Egypt-inspired probe explores our galaxy’s secrets
A space craft named after the Nile’s Isle of Philae will land on a comet following a 10-year mission through space aimed to unlock some of the universe’s secrets, the Guardian reported.
As part of the Rosetta Mission, organized by the European Space Agency, Philae is due to land on the comet on Nov. 12 where it will map the body and drill into the surface to obtain material that may reveal clues about the origins of the galaxy and earth.
On Wednesday, scientists behind the mission met with Egyptologists at an English country estate to mark the link between the trip and a 19th-century adventurer responsible for the Egypt-inspired names in the trip.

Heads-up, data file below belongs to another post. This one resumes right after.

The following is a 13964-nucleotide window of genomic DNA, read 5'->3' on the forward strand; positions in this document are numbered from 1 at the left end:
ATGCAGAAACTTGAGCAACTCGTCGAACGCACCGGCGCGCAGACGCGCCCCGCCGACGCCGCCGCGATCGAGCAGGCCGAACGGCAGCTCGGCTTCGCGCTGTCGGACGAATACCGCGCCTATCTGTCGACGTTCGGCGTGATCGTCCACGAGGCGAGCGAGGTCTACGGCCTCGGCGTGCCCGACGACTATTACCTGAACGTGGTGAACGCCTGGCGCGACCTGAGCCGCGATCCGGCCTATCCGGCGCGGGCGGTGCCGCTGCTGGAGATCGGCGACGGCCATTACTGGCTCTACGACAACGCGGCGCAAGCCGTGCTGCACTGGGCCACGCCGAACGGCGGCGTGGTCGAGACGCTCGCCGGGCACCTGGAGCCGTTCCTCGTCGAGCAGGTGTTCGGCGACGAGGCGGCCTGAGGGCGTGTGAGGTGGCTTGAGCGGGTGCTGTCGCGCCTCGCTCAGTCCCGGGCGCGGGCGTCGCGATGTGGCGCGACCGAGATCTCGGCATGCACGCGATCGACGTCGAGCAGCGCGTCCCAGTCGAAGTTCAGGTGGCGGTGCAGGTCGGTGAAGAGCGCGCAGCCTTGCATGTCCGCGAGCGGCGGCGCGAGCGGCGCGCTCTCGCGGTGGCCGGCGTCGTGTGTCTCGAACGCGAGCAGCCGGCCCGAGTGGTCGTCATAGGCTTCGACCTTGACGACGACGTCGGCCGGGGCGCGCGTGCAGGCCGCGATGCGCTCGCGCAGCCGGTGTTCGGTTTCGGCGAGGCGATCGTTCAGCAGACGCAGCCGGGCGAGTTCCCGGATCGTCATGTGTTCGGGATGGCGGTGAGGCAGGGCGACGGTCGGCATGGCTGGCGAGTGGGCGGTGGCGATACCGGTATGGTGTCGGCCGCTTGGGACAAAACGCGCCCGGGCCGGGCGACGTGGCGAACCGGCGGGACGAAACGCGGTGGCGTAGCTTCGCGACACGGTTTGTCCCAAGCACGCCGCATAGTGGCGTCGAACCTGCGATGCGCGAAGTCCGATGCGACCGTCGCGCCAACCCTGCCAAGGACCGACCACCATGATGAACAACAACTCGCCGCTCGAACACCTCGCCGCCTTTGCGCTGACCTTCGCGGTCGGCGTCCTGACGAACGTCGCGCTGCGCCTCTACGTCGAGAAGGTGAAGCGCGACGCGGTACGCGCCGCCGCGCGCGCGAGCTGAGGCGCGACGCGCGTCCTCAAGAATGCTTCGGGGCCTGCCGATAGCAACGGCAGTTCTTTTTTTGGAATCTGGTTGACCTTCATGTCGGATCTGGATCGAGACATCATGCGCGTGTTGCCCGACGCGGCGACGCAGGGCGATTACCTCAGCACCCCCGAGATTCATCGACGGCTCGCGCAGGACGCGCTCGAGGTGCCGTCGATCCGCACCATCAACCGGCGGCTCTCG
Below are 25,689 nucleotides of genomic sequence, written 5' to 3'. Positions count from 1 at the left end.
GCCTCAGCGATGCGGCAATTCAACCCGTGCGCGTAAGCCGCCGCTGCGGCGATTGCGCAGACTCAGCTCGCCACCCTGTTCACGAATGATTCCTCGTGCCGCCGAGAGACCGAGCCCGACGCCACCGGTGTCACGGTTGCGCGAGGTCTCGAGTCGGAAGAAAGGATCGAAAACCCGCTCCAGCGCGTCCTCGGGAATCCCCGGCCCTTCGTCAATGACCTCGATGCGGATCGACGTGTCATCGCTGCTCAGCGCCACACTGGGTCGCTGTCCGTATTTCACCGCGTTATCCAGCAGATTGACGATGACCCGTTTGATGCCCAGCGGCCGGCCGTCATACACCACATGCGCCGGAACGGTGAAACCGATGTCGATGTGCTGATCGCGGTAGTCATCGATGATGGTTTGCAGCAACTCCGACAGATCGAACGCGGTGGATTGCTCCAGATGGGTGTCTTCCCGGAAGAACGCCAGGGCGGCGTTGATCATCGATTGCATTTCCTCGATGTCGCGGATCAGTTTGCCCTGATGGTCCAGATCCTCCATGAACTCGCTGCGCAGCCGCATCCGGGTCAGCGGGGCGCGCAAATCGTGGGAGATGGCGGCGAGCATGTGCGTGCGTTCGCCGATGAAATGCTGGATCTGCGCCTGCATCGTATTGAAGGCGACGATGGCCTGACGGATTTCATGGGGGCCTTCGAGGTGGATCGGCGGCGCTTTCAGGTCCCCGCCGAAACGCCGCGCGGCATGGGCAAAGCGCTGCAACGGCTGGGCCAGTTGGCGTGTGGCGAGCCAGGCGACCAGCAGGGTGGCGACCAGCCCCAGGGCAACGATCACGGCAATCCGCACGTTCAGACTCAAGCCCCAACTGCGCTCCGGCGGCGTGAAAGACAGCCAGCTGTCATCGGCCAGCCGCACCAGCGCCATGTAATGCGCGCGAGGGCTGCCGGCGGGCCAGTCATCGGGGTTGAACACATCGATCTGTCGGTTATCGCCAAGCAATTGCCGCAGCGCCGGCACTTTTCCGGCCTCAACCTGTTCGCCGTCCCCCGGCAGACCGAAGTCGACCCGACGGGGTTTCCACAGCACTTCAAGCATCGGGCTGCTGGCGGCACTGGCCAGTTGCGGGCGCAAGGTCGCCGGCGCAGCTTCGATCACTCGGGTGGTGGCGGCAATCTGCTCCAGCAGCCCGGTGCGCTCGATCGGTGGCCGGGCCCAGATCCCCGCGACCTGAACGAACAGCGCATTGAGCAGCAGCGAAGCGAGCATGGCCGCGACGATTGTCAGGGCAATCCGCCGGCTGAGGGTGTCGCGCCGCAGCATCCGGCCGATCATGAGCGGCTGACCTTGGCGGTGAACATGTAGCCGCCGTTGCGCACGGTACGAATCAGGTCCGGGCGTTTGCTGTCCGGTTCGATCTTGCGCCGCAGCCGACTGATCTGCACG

Kingston Lacy, where the scientists and Egyptologists met, was the home of William John Bankes, the adventurer who found the Philae Obelisk in Egypt in 1815 and brought it to his estate where it stood for almost 200 years.
Bankes deciphered the Greek inscription on the Obelisk. His work led others to “crack” the code to the hieroglyphs, which allowed archaeologists and Egyptologists to decrypt the Rosetta stone and other ancient Egyptian artifacts.
The architects of the mission were drawn to the significance of the Rosetta Stone, and more towards the mysterious Philae obelisk.
While scientists continue to map encryptions on the obelisk revealing more information about the time and age it came from, James Grasby, a curator for the modern custodian of Kingston Lacy, the National Trust, described the events as a “wonderful collision” between the two different fields.
“The Philae obelisk led to a greater understanding of the ancient world. The Philae probe may lead to greater understanding of the planets and life on earth,” he told the Guardian.